Having corralled some of San Francisco’s wild yeast and soured my own crock of sauerkraut, it was time to move on to my next live food project: nukazuke. I was still a new convert to the Church of Fermentation, but a recent trip to Japantown helped immerse me completely.
I was pushing my cart around the back corner of Nijiya Market and came across bags of flaky rice bran, or nuka, the brown coating removed from rice grains during the milling process. Hmmmmm….now what could I do with those? Fortunately, not knowing how to use an ingredient has never stopped me from tossing it into my shopping cart. Browsing my Japanese cookbooks later, I found references to rice bran pickles. My go-to expert on Japanese pickles, Ikuko Hisamatsu, provided a basic recipe for traditional nukazuke in her book Quick & Easy Tsukemono.
As it turns out, “quick” and “easy” are relative terms. Homemade nukazuke are most definitely not for anyone who thinks food should be fast or convenient. But if you make your own vinegar, tend a few chickens in your backyard or brew beer, then these pickles will not phase you at all. If you’re dedicated to eating well and to providing your gut with a healthful balance of good bacteria, these pickles will be worth your time, I promise. And if you obsess about the proper method of boiling soba noodles or have perfected both chawanmushi and tamagoyaki, then consider nukazuke as serious leveling up.
For those wanting to take a half step, look for instant nukazuke kits in Japanese grocery stores: small plastic containers with the rice bran bed mixed and inoculated already for you.
Hard-core picklers, though, keep reading.
Nukazuke are one of the most rewarding foods I’ve ever made. I love their complex yet subtle sour-saltiness and their extra crunchiness. My husband and I enjoy small bites of them at simple, homey meals. A Japanese meal might end with a single bowl of steamed rice accompanied by a beautiful dish of nukazuke. A handful of radishes plucked from the rice bran makes a much healthier snack than potato chips, and they’re much more delicious, I think. It’s the perfect project for spring and early summer, as vegetables return to market in all their freshness and abundance.
Nukazuke pickles — slices of cucumber, eggplant and baby daikon — add zip to a summer lunch of Korean-style salad nicoise (with bulgolgi-flavored tuna carried back from LA), pan-seared shishito chiles and miso soup with baby bok choy.
Dependable, Hard-Working, Likes Regular Attention
Like some of the better things in life, these pickles are a long-term commitment. After inoculating the bed of rice bran, known as nuka-doko, with the proper microbes, you’ll need to wait another three or four weeks before the best flavor develops. And from the first day you mix the pickling bed, you’ll need to aerate the rice bran every day by hand.
Yes, every day. By hand.
The good microbes happen to live on your hands, and they thrive with a good supply of air. The undesirable bacteria are anaerobic, so daily stirring keeps them in check. (There’s a way to leave the rice bran in deep hibernation for a period of time, used back when the winter season cut off supplies of fresh produce, but it’s not a fix to be applied too often.)
The daily stirring takes about 30 seconds, so no big deal if you’re in the kitchen anyway. In return for helping them breathe, the lactobacilli that have colonized your rice bran bed will happily transform fresh vegetables into crisp, flavorful, healthful pickles. The most delicate require only two hours, while large and dense vegetables may need to be buried for a few days. Some daikon roots are aged in the rice bran for years to develop intensely deep flavors.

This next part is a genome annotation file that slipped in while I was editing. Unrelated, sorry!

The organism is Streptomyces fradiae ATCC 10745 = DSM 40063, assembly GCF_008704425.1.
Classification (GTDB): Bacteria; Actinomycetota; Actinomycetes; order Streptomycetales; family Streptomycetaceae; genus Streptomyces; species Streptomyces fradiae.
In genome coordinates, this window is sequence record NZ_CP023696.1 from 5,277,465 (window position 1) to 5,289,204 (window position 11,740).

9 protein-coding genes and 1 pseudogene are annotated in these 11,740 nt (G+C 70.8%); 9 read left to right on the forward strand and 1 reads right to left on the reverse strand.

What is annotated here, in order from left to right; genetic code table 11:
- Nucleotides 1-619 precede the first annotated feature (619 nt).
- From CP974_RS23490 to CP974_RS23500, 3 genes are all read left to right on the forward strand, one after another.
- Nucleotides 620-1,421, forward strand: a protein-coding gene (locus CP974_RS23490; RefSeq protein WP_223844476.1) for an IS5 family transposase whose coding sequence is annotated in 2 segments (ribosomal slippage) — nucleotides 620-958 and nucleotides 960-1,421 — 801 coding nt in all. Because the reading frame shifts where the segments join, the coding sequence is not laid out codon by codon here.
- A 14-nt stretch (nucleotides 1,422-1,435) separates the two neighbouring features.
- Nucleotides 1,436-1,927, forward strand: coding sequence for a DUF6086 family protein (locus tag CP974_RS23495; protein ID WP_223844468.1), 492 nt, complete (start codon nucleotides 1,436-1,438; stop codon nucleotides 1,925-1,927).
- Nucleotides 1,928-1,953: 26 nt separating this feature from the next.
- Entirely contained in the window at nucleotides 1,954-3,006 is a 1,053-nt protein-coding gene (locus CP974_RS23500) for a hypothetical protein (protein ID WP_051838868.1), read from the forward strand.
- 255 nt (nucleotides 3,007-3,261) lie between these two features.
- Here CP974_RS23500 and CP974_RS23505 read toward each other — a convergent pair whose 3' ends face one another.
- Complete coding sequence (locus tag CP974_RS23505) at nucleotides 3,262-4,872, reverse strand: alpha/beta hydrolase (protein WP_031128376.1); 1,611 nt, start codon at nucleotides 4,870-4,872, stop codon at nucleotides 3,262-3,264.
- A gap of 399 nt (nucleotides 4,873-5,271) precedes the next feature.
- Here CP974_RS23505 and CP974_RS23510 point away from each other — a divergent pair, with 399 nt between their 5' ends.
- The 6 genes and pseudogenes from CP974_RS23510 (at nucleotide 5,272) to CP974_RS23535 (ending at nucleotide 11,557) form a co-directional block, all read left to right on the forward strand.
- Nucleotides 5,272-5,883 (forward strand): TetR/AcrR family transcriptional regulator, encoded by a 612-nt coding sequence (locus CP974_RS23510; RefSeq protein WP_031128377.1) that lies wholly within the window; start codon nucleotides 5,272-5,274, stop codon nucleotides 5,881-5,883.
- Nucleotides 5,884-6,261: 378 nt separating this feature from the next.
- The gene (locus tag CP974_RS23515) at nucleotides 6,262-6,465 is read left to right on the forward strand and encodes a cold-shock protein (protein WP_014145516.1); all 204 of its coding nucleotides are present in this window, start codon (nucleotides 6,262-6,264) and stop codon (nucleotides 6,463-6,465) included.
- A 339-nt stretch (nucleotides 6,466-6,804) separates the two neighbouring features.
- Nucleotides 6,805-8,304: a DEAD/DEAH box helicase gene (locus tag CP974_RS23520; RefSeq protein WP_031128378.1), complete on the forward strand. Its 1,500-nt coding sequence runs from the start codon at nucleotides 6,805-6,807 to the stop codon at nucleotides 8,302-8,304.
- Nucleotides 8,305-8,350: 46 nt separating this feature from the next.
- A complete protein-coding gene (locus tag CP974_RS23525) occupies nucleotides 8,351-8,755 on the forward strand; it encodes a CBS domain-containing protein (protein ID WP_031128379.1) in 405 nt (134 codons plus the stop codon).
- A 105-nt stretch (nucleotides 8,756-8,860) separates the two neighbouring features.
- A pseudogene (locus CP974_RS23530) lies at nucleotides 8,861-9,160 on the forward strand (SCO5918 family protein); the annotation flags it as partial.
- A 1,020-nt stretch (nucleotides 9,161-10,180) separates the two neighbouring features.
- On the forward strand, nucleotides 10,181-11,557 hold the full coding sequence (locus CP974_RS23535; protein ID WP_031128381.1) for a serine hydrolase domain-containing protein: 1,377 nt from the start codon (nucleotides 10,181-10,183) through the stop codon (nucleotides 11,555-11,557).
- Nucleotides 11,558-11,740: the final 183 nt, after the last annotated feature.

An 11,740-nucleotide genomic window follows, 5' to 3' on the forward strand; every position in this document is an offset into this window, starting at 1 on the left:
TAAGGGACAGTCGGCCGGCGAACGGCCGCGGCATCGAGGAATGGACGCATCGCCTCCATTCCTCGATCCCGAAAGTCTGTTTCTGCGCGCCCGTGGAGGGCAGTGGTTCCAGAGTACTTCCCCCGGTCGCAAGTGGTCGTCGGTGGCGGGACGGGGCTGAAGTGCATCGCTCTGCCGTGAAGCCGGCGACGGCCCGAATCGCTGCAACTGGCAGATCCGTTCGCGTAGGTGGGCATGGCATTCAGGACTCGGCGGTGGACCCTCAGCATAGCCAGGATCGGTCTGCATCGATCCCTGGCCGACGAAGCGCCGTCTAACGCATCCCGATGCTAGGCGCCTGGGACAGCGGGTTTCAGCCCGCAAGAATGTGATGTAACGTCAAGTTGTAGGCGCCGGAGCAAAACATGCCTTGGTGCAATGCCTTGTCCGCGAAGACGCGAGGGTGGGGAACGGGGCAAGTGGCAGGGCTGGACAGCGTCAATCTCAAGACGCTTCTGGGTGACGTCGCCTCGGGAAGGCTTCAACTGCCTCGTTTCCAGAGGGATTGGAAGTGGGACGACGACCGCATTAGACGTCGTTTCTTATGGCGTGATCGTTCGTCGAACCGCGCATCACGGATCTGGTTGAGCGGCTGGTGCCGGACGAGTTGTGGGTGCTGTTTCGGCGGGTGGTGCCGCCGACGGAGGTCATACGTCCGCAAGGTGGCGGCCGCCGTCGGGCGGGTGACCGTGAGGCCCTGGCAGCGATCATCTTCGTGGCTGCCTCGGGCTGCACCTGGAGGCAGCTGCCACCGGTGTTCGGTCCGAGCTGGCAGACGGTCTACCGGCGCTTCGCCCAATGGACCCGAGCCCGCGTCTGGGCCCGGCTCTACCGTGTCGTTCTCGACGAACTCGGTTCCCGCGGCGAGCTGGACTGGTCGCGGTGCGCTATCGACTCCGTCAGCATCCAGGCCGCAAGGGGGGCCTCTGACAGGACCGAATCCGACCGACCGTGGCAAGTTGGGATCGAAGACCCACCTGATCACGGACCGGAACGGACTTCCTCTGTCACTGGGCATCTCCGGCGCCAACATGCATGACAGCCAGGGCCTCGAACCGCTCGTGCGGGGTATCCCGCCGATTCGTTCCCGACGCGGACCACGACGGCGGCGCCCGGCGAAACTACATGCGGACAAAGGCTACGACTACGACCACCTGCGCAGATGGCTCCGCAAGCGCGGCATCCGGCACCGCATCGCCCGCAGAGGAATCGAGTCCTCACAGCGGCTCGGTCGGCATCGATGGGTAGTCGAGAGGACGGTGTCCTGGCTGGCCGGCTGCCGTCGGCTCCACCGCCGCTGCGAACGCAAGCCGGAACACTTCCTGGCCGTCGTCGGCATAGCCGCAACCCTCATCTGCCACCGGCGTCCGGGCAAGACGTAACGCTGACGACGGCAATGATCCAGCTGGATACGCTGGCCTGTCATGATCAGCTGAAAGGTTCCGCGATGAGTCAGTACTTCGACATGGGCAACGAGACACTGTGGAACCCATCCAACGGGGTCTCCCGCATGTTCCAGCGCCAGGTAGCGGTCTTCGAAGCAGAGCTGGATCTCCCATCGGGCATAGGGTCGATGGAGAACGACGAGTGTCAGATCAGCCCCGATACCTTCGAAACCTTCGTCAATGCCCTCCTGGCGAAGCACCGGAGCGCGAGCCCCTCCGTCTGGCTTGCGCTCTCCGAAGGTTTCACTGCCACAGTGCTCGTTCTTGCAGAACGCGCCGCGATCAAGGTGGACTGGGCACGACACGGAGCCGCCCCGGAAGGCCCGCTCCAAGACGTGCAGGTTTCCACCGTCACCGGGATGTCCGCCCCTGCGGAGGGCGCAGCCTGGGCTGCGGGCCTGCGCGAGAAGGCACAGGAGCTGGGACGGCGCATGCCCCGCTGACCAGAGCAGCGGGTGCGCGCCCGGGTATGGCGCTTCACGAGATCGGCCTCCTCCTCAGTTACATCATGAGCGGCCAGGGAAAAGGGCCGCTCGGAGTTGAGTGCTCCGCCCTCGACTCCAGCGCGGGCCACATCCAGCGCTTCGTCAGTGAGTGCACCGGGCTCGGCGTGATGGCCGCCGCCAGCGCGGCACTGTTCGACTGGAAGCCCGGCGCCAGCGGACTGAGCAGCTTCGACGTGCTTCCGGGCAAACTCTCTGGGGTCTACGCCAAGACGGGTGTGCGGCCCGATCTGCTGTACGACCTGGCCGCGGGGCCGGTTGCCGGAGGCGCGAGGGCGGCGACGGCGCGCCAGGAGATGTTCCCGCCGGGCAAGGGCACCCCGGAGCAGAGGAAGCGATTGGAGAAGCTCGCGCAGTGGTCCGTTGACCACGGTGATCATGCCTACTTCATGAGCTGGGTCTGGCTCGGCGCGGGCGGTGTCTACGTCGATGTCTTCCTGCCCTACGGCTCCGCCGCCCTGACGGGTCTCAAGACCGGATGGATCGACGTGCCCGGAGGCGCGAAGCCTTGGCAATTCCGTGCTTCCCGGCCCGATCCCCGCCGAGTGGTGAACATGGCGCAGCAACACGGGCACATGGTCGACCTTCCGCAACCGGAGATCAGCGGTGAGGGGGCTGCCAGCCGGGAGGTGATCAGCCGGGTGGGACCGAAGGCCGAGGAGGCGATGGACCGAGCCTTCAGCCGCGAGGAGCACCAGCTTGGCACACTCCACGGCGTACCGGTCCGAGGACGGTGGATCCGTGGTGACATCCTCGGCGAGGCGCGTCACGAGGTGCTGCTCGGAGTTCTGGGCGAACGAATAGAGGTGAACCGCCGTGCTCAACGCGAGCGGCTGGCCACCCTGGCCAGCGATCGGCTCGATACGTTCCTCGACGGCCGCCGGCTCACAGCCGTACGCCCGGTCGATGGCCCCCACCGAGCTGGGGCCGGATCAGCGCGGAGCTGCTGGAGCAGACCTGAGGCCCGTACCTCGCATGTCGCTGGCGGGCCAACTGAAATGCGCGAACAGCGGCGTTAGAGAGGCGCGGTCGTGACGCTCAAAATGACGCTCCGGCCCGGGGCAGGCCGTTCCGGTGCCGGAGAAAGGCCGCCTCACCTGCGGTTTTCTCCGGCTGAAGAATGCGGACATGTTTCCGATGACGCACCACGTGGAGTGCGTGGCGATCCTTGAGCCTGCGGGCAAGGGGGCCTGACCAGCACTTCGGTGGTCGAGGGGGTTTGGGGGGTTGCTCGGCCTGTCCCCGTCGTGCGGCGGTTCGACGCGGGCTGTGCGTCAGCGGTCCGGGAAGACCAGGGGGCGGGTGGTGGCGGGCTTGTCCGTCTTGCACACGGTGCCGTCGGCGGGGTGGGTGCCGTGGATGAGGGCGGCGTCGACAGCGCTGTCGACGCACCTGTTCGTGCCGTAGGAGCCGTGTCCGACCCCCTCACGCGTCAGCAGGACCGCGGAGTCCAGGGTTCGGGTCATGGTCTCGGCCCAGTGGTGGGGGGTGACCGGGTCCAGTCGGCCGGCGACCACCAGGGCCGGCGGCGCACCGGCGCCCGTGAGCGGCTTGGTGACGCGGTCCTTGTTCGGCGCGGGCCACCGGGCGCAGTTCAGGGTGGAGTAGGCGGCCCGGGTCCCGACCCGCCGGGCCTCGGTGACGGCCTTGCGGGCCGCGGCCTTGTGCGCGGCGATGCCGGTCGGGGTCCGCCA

Last summer, John “Taikoman” Ko had connected me with Hideaki and Hitomi, two dedicated and talented cooks in Sebastapol. From Hitomi I received a few tips on starting my nuka-doko. She gave me an inspiring pep talk about how good the pickles are, how much her son loves them and how many years she’s successfully tended her rice bran bed. She even travels with her nuka-doko to make sure it receives the attention it requires — on hot days, she stirs it twice — and then makes pickles for her hosts.
Apple peels drying in the sun. They’ll lend sweetness to the rice bran bed.
To make my own nuka-doko, I adapted Hisamatsu’s formula in her book (15% salt, by weight of the rice bran) and incorporated some of Hitomi’s suggestions. The rice bran, salt and water are the three essential ingredients. In my own rice bran bed, bread speeds up the inoculation process, seaweed adds umami, apple peel lends a hint of sweetness, chiles keep away bugs and worms, eggshells clarify while contributing calcium and ginger adds its own bright flavor to the pickles.
Preparing the Rice Bran Bed
The nuka-doko serves as a medium for the microbes, a carrier for the flavorings and a gentle cushion in which the vegetables rest. Buried for two hours or two days, they emerge from their sleep brighter in color and flavor. Like vinegar and sourdough, receiving a small amount of active starter bacteria from a friend’s established colony will give you a jump start, but inoculating your own nuka bed is still pretty straightforward.
Toast the rice bran in a wide, heavy pan until it has deepened a couple of shades in color. Frequent stirring, especially as the bran browns, prevents scorching.
I use a plastic bag and a rolling pin to crush the eggshells.
Moistened bread helps attract and feed the desirable, healthful microbes to the rice bran. Ginger is one of my favorite flavors, so I add a few pieces to the bread before pureeing it with water.
While the aromatics are optional, konbu seaweed gives nukazuke that undefinable depth of flavor that makes Japanese cuisine both subtle and satisfying.
The carbo-rich bread slushee and additional cold water are stirred into the rice bran with clean hands to ensure inoculation with good germs.
A deep Cambro container becomes my starter crock. (The lovely, traditional wooden buckets in Japantown, priced at nearly $300, will have to wait.) Later, after the rice bran is well inoculated, I’ll transfer it to a ceramic pickling crock. For now, though, a few wedges of cabbage serve as my starter vegetables in the clear container. A thin, clean kitchen towel serves as the cover for the bed. The rice-bran bed is a living organism — a complex colony, in fact — that needs to breathe, so good air flow is critical.
After two days in the nuka-doko, the cabbage has wilted and become salty. The wedges aren’t properly fermented, this being only the first week of the rice bran bed, but there’s a wonderful crunch to the leaves and just a hint of the nukazuke’s distinctive woodsy flavors. I could throw them out…
…or I could coat them with a heady mix of chile oil, minced garlic, grated ginger, sugar and rice vinegar to balance the salt. These end up as a host gift to Joshua and Jineui on the occasion of Olivia’s welcoming party.